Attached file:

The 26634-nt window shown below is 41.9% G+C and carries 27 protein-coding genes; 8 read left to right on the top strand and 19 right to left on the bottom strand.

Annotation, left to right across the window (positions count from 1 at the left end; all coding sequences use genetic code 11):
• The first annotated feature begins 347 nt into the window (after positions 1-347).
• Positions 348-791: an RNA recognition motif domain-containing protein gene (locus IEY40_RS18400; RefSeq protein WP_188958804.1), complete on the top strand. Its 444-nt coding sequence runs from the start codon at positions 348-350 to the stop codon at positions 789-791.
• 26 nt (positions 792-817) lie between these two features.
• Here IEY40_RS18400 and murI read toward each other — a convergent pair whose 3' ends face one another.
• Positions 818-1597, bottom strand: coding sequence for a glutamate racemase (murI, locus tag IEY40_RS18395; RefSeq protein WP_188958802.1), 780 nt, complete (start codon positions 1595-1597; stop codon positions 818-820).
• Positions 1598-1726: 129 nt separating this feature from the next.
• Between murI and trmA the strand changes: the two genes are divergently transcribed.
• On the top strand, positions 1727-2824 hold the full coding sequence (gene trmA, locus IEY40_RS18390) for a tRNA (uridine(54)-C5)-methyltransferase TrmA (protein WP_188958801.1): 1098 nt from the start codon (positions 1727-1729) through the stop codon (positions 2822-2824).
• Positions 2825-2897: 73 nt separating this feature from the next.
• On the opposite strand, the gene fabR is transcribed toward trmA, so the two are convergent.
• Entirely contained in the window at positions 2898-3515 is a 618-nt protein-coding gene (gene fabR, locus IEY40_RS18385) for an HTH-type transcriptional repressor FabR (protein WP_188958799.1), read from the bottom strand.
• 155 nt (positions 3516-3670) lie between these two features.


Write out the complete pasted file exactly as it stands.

The 26634-nt window shown below is 41.9% G+C and carries 27 protein-coding genes; 8 read left to right on the top strand and 19 right to left on the bottom strand.

Annotation, left to right across the window (positions count from 1 at the left end; all coding sequences use genetic code 11):
• The first annotated feature begins 347 nt into the window (after positions 1-347).
• Positions 348-791: an RNA recognition motif domain-containing protein gene (locus IEY40_RS18400; RefSeq protein WP_188958804.1), complete on the top strand. Its 444-nt coding sequence runs from the start codon at positions 348-350 to the stop codon at positions 789-791.
• 26 nt (positions 792-817) lie between these two features.
• Here IEY40_RS18400 and murI read toward each other — a convergent pair whose 3' ends face one another.
• Positions 818-1597, bottom strand: coding sequence for a glutamate racemase (murI, locus tag IEY40_RS18395; RefSeq protein WP_188958802.1), 780 nt, complete (start codon positions 1595-1597; stop codon positions 818-820).
• Positions 1598-1726: 129 nt separating this feature from the next.
• Between murI and trmA the strand changes: the two genes are divergently transcribed.
• On the top strand, positions 1727-2824 hold the full coding sequence (gene trmA, locus IEY40_RS18390) for a tRNA (uridine(54)-C5)-methyltransferase TrmA (protein WP_188958801.1): 1098 nt from the start codon (positions 1727-1729) through the stop codon (positions 2822-2824).
• Positions 2825-2897: 73 nt separating this feature from the next.
• On the opposite strand, the gene fabR is transcribed toward trmA, so the two are convergent.
• Entirely contained in the window at positions 2898-3515 is a 618-nt protein-coding gene (gene fabR, locus IEY40_RS18385) for an HTH-type transcriptional repressor FabR (protein WP_188958799.1), read from the bottom strand.
• 155 nt (positions 3516-3670) lie between these two features.